Authors of the Gospels – Part 2

January 25, 2010 — Leave a comment

 
 

Last time we studied the authors of Mark and Luke and in this post we will finish up with Matthew and John. As those who have been regular visitors to this blog know I believe that the Gospels are the absolute center of the Bible and the words of Jesus are the absolute center of the Gospels. I realize that for many of you do not choose to believe as I do. You may not see the words of Jesus as having any more significance to your daily life than any other words in Scripture. It seems that many Protestant sects put more weight on the Pauline epistles and its many rules than they do on the direct words of our Creator. I know some of you say that all the words in the bible are from Jesus; I respectfully disagree with that assumption. I hope you will respect my belief that you are sadly misguided in this area. Anyway, let’s get on with the focus of this post.  

The Gospel of Matthew, which fills out the synoptic Gospels was written by the Apostle Matthew who like Peter and John sat at Jesus’ feet. There was very little doubt about the authorship of this Gospel among the early Christians. But, as it would be there is now some doubt. Some say it is obvious that Matthew takes much of his text from Mark and why would the Apostle Matthew need to do that as he also was with Jesus for the three years of his ministry. Many dispute this claim and just say that Matthew cited much of Mark to just substantiate what Mark was saying. I kind of buy into that argument. It is generally believed that Matthew was completed around the same time as Luke. The Jewish nature of Matthew’s Gospel is somewhat unique to the other Gospels. If Matthew was born around the same time as Jesus then that would have made him about seventy years old at the finishing of his text. That would be a very old and mature man in those times.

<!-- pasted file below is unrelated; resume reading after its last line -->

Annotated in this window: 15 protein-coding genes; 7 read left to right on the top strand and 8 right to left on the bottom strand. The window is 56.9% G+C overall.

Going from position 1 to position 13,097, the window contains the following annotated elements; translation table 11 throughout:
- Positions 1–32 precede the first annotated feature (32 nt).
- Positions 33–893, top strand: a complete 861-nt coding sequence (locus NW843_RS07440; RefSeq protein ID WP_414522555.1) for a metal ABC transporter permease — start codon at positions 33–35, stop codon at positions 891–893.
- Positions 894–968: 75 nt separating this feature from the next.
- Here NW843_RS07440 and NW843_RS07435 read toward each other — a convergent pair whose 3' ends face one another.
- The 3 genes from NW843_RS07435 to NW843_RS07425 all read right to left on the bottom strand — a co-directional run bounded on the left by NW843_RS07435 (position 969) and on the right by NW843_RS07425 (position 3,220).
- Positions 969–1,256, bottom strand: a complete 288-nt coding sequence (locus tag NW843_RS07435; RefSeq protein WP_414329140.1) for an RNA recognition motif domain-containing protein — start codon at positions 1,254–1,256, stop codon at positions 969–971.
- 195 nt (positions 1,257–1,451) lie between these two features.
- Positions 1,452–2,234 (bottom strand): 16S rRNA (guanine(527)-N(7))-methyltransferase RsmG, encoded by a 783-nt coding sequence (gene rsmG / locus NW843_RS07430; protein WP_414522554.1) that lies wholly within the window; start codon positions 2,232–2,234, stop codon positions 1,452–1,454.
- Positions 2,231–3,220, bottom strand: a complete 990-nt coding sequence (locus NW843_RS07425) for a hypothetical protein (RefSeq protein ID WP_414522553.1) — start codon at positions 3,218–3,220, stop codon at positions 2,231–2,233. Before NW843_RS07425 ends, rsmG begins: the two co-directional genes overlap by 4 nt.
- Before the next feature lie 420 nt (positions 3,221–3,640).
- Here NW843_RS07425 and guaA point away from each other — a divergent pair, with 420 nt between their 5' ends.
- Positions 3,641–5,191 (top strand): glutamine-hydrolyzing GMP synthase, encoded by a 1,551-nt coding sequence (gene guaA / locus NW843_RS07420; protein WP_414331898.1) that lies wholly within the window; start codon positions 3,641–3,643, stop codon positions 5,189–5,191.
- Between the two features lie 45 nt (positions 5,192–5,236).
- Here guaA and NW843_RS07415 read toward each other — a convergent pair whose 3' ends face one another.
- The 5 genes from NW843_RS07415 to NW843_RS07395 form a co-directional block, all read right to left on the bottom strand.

The Gospel of John is unique to the four Gospels. This gospel has many touches, that the other don’t have. It has more personal recollections of an eyewitness. John just seemed to take his writings more personally than the other three authors. That is probably why the Gospel of John is considered the favorite of many Christians today. It might be because his gospel followed the other three and he just thought he would add personal things that the others did not include. John was also trying to influence the Greek thinkers of the time. The traditional view of the date of the writing was believed to be around 85 AD which is about 50 years after Christ’s ascension. That would make John a very old man for the times. The same John is often attributed to also writing the book of Revelation. The dating of that book is generally thought to be about 95 AD. So if the Apostle John did indeed write Revelations he was a about 100 years old at the time! But the authorship of Revelations is much in question today and was so even back in the early times. They say that there is just too much difference in the writing style of the Apostle for Revelations be from John. I have no opinion on that as Revelations is probably my least favorite, and therefore least studied, book of the New Testament.

This concludes our look at the believed four authors of the Gospel accounts.

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